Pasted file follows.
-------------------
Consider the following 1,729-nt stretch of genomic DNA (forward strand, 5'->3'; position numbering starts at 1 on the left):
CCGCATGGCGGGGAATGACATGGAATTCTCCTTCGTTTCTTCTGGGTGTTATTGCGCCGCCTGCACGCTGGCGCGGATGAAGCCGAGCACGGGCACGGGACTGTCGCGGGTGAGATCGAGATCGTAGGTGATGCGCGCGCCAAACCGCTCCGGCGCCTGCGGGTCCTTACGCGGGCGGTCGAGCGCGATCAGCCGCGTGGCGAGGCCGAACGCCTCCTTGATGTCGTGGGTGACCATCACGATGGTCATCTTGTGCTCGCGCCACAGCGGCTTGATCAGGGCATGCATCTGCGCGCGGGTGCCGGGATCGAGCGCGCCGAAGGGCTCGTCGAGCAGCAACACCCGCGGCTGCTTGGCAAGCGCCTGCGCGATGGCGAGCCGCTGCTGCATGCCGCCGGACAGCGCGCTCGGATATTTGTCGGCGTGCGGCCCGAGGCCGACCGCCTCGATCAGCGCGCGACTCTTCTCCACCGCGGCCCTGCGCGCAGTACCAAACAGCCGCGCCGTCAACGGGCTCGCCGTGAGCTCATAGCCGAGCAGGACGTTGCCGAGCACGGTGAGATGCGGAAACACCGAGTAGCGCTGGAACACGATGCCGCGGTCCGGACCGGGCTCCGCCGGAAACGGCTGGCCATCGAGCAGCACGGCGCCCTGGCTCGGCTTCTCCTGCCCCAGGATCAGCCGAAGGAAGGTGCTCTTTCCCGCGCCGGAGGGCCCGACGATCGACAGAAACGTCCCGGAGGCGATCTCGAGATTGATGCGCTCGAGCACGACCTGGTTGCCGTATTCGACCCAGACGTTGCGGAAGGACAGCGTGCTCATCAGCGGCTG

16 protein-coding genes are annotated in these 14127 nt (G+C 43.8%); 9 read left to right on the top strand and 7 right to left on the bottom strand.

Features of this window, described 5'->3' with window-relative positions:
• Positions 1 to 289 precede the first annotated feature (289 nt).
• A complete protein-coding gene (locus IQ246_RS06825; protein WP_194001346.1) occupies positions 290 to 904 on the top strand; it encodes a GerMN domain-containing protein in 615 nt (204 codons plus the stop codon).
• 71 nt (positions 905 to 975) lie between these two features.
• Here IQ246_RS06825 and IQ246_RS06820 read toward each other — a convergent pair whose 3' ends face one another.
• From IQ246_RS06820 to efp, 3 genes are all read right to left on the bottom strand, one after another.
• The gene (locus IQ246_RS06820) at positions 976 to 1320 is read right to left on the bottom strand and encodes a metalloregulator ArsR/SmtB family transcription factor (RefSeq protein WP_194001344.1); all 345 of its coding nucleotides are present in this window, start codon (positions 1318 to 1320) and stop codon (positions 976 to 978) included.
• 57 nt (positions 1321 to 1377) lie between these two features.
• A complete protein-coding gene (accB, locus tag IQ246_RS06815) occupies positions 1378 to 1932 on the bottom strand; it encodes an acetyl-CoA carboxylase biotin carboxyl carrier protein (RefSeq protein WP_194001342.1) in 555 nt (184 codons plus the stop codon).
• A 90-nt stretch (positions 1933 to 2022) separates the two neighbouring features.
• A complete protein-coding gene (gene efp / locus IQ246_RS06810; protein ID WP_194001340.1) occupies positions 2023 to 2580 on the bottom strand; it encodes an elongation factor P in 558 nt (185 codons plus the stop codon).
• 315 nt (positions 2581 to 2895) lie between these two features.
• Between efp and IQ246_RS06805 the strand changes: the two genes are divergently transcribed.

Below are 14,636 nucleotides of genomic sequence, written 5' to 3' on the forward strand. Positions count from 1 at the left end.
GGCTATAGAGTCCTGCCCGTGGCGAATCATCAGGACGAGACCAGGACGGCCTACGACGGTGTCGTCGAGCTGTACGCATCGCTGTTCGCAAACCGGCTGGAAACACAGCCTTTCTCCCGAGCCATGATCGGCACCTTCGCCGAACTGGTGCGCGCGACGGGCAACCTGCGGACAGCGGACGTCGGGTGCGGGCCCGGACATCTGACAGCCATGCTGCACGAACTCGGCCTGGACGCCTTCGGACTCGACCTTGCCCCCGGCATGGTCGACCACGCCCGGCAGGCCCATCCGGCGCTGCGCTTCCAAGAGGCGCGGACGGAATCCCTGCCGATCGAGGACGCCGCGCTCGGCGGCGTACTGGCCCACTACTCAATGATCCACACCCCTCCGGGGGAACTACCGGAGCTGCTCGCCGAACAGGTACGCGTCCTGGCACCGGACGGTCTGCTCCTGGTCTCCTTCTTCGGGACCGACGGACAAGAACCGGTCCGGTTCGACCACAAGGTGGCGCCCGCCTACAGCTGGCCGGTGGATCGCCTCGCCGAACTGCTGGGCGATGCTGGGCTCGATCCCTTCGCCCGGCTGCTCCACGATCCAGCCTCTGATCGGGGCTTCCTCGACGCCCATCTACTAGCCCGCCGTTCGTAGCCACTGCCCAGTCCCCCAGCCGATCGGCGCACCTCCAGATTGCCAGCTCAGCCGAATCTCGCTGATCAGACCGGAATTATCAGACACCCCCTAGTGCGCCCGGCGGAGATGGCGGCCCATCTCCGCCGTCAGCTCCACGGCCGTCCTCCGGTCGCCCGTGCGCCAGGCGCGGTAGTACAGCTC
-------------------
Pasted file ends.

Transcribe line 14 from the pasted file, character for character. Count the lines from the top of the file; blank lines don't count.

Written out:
• A complete protein-coding gene (gene efp / locus IQ246_RS06810; protein ID WP_194001340.1) occupies positions 2023 to 2580 on the bottom strand; it encodes an elongation factor P in 558 nt (185 codons plus the stop codon).